Filed Date: April 6, 1983
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In 1982, a newborn child with Down’s Syndrome in Bloomington, Indiana was denied life-saving surgery to repair a blocked esophagus (unrelated to the child’s disability) after the parents of the child refused to consent to surgery. The child’s death generated such widespread public discussion that the President directed the Department of Health and Human Services’ (HHS) Office of Civil Rights to remind healthcare providers receiving federal funding that Section 504 of the Rehabilitation Act of 1973 (“Section 504”) prohibits discrimination on the basis of disabilities, including Down’s Syndrome, and to review existing regulations. Section 504 provides that “no otherwise qualified handicapped individual…shall, solely by reason of his handicap, be excluded from the participation in, be denied the benefits of, or be subjected to discrimination under any program or activity receiving Federal financial assistance.”
On March 7, 1983, HHS promulgated interim rules establishing procedures for how to apply Section 504 in situations where treatment for disabled infants is refused. On April 6, 1983, the American Hospital Association (AHA), the Hospital Association of New York State, and an individual hospital filed suit challenging the March 1983 HHS regulations in the Southern District of New York (SDNY). The district court entered a temporary restraining order (TRO) barring enforcement of the regulations on the same day. The regulations were invalidated on April 14, 1983 by the District Court for the District of Columbia, when District Judge Gesell found that HHS’s decision to waive the public comment period violated the Administrative Procedure Act. American Academy of Pediatrics v. Heckler, 561 F. Supp. 395. Following the district court’s decision, HHS proposed new regulations on July 5, 1983. The new regulations were promulgated on January 12, 1984 after a lengthy public commentary period.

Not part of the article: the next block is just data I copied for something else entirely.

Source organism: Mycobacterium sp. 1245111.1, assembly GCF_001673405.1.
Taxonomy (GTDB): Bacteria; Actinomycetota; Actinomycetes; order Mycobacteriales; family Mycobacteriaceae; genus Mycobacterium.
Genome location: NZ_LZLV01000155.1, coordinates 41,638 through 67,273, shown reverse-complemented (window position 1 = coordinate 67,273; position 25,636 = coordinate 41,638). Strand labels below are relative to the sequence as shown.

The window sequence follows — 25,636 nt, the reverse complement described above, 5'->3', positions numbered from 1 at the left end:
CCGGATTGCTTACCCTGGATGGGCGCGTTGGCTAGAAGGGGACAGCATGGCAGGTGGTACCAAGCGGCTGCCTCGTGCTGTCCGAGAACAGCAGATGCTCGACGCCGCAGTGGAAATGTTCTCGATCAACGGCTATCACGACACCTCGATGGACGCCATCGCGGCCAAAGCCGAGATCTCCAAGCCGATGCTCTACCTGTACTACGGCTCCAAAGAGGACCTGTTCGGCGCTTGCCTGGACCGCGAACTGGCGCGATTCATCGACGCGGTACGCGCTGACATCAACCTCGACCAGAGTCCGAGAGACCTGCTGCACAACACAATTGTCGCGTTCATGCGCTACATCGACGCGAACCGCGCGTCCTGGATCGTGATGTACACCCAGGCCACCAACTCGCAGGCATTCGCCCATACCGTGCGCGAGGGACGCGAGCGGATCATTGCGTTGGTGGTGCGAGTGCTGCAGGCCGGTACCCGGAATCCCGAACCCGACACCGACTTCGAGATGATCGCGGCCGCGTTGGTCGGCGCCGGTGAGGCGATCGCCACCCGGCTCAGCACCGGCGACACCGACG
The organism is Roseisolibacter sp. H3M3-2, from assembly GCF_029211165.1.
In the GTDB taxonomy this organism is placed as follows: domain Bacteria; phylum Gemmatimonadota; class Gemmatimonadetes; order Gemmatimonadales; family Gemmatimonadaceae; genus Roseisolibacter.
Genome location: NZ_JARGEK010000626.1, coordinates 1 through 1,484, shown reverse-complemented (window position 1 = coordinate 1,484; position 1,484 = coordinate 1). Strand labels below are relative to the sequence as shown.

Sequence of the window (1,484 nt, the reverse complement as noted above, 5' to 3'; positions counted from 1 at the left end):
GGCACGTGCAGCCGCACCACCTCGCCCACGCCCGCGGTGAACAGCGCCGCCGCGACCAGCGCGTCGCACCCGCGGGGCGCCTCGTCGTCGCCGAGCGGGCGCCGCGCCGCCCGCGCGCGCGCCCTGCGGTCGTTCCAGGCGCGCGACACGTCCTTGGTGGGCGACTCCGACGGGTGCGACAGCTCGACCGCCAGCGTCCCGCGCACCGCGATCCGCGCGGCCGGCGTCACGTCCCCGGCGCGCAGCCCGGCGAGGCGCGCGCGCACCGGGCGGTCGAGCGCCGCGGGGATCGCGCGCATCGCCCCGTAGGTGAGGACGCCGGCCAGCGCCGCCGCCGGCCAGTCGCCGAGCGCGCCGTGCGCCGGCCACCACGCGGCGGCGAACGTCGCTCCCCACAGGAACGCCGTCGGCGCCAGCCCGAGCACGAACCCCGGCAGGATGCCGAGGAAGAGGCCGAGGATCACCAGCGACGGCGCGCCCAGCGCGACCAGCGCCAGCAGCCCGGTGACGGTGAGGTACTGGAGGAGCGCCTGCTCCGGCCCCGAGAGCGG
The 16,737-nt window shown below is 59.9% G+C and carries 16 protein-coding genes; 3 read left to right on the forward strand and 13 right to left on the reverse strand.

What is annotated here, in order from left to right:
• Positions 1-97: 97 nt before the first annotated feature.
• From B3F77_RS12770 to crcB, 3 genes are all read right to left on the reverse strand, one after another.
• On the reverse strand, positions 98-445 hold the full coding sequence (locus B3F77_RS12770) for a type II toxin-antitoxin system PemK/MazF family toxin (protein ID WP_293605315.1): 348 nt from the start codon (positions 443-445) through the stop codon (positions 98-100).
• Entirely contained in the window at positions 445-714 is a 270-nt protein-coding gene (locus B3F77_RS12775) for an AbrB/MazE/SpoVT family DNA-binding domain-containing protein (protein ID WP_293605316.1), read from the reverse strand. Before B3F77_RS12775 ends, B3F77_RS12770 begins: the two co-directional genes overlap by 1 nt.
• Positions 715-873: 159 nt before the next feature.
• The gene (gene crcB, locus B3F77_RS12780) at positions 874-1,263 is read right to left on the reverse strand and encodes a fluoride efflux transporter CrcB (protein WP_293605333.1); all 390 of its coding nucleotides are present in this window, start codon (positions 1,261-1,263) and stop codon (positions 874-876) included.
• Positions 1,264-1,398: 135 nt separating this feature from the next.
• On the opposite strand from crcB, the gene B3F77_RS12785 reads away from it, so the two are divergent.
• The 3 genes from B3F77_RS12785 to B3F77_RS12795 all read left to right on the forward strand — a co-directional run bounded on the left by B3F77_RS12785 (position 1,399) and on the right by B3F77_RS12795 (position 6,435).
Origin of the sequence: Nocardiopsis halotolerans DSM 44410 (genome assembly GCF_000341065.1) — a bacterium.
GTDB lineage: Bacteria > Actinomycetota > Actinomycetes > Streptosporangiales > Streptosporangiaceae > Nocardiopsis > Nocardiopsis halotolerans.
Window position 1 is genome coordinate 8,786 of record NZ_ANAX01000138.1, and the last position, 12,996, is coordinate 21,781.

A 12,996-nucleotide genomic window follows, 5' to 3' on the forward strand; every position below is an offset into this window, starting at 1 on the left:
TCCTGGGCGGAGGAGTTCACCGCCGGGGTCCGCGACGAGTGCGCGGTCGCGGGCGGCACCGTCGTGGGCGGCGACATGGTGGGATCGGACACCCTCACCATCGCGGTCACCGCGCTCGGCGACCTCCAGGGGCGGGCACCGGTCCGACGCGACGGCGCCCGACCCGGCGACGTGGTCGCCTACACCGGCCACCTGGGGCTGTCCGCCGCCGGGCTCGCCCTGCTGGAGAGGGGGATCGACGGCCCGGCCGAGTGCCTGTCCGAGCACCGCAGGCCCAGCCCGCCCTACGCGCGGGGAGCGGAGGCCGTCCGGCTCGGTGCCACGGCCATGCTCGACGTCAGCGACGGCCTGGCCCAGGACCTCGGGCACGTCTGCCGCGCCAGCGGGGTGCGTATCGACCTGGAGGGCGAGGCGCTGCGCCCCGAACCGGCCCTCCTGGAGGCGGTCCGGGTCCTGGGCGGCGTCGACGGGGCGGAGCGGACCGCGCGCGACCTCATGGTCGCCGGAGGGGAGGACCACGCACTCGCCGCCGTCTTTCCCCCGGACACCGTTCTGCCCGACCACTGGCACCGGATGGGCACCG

HHS’s 1984 regulations contained guidelines for healthcare providers receiving federal financial assistance on how to interpret Section 504 when treating a handicapped infant; and procedural measures to implement the interpretation and result in compliance. The four basic principles of the guidelines promulgated by HHS for interpreting Section 504 were: (1) healthcare providers could not withhold treatment or nourishment of an infant with a present or anticipated disability if the infant would benefit from the treatment; (2) treatment that would only postpone the death of a terminally ill infant was not required treatment under Section 504; (3) reasonable medical judgments were to be used to determine whether a treatment would be medically beneficial; and (4) if a parent withheld consent to medically-beneficial treatment, the healthcare provider could not decline to report parental neglect solely because the infant was disabled. The regulations also included provisions targeted at state child protective services to prevent medical neglect of children with disabilities, changes to the complaint-review procedure at HHS, and a requirement that hospitals receiving federal funding provide notice to medical professionals that Section 504 prohibits withholding treatment from infants with disabilities. In addition to mandatory provisions, the 1984 regulations included voluntary guidance for hospitals and child protective services that went unchallenged in court.
On March 12, 1984, after HHS officially promulgated the 1984 regulations, the AHA and other plaintiffs filed an amended complaint in SDNY against HHS and the agency’s then-Secretary Otis R. Bowen, claiming that the new mandatory regulations went beyond the Secretary of HHS’ authority under Section 504. A second suit was filed by the American Medical Association (AMA) on the same day and the two cases were promptly consolidated, before Judge Charles L. Brieant. The district court held that the regulations were beyond the Secretary’s statutory authority and permanently enjoined the Secretary from implementing the regulations and taking any other action under Section 504 to investigate or regulate treatment decisions involving infants with disabilities in programs receiving federal funding. 585 F.Supp. 541.